All this, of course, revolves round the separation of State and religion - an authentic European value that must be really upheld. The State (and the EU as an association of states) goes by its criminal code and its code of ethics and not by some set of religious moral guidelines or some set of 'values' concocted to suit some political ideology.

In a recent televised discussion on the right for freedom of expression, I held that this right gives everyone the right to lie, so long as no one is sued for libel. A reverend gentleman who was on the panel insisted that lying is morally wrong and hence no one can have a right to be morally wrong. This is the same reasoning of the Talibans who shoot schoolgirls, except that what they deem to be immoral by their 'values' is anathema to us.

Let me say, for example, that a Minister claims that fifty thousand new jobs were created under his watch during the last five years. This would be a blatant lie, of course. Whether people believe it or not is irrelevant. Judging by religious values, it could be immoral and paving his way to eternal damnation; but the basic human right for freedom of expression  gives him the right to say it.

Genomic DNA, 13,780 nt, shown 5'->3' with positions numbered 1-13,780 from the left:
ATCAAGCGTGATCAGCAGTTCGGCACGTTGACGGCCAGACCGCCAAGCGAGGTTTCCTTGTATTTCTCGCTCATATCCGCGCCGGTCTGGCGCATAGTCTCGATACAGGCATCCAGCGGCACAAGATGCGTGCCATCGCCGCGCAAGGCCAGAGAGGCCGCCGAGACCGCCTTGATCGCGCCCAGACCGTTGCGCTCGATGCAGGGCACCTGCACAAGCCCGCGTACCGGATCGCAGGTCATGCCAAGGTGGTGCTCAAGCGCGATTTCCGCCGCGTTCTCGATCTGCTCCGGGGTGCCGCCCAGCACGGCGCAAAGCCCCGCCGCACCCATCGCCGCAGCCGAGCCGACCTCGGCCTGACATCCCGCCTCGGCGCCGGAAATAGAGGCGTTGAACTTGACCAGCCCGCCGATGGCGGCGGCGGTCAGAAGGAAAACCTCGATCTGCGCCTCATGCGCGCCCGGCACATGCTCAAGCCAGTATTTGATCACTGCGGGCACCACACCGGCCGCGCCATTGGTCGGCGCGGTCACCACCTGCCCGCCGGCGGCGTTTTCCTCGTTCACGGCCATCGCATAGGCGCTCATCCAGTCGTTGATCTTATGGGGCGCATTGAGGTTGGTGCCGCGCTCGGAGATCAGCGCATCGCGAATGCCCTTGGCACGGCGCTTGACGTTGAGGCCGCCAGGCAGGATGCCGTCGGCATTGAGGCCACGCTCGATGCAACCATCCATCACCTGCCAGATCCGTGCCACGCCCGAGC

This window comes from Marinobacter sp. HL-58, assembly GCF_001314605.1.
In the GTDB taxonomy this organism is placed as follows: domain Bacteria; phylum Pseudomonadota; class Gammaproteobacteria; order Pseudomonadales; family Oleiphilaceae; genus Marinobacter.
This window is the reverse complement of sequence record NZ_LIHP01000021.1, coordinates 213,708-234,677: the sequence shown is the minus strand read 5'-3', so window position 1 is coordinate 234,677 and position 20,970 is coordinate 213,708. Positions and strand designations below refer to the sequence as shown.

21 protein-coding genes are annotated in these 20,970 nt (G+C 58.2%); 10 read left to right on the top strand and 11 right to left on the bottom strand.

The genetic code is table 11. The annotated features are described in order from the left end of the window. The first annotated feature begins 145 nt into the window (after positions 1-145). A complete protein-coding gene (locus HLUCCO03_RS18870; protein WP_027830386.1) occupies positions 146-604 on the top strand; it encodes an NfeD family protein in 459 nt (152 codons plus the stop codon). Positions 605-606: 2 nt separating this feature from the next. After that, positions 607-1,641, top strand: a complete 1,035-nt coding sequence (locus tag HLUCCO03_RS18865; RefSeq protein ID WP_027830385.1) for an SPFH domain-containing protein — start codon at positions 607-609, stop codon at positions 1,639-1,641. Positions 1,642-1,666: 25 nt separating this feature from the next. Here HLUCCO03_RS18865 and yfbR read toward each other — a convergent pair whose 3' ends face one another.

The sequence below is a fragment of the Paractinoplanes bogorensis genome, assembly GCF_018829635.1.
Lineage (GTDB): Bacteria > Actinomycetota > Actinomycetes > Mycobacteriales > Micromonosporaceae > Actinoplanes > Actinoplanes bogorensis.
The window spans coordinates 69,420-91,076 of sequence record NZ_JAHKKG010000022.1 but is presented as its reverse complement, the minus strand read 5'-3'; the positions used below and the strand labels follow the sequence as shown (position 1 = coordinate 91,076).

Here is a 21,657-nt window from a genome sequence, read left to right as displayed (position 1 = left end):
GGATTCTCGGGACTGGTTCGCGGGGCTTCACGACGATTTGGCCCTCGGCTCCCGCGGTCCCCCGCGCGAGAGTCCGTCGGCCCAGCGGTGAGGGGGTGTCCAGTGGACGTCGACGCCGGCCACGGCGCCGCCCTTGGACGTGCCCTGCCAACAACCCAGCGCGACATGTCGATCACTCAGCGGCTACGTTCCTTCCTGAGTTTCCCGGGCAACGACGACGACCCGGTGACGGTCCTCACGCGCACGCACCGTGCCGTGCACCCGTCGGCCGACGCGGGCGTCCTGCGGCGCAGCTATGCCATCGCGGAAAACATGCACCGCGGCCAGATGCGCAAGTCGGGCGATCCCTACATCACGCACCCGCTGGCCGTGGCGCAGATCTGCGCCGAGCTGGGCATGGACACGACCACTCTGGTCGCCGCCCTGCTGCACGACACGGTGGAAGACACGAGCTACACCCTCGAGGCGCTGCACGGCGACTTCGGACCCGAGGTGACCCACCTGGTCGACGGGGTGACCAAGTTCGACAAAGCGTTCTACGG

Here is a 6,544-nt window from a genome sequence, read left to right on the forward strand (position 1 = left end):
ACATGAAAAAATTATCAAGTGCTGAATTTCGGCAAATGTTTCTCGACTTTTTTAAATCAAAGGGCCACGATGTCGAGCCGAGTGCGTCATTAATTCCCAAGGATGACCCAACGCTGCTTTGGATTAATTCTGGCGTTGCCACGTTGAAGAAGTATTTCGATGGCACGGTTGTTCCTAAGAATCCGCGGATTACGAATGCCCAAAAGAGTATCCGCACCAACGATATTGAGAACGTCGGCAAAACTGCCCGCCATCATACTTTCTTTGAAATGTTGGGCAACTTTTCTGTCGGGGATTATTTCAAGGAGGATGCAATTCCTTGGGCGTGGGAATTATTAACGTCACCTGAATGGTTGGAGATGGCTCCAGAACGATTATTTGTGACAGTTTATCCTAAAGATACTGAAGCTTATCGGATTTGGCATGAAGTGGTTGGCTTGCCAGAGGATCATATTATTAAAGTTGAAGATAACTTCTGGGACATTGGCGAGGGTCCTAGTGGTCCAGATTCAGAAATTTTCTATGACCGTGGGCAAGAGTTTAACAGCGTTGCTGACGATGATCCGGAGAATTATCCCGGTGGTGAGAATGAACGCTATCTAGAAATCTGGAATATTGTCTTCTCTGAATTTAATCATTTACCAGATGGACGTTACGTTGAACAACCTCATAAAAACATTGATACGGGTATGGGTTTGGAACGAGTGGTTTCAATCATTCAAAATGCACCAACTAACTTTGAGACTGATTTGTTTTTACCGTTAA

Unfortunately, during the debate I used another example, referring to an absurd claim that nobody believes. But the basic argument is the same: every individual has a right to lie so long as no other individual is injured.

I was not surprised that the reverend gentleman found it difficult to understand, or rather to accept, this argument. This is a good example of a situation where the State's respect for human rights and the Church's moral values are at odds with each other. Insisting that the State's criminal and ethical codes should necessarily overlap with the Church's moral code is the hallmark of fundamentalism, because it leads to the State's power being used to impose the moral teachings of religion. 

So there. Having expressed my opinion on the eternal conservative-liberal clash, am I to be judged a dinosaur, a pig or a chimeric concoction of both?

I am just a human being and silly 'terms of endearment' have no place in public perception and politics if the respect for the dignity of the human being is to be upheld.

Now that's another European value, which is so often ignored by those who claim to be defenders of European values when they give offensive labels to people with whom they disagree.

More in Blogs
avatar
Luke Camilleri
And Chamaleons that change their colour depending on changes in habitat ..... especially when they migrate! We have our very own Toniosaurus Camaleontus Rex that not only changes colour ( even wear a red tie during his grilling ) but changes principles as well!
avatar
No! I would say that labels you as a level headed, intelligent human being that has gone through all that life has to offer, and now feels that he may freely express his deeply felt opinion. That adds you to an ever growing list of "thinking animals".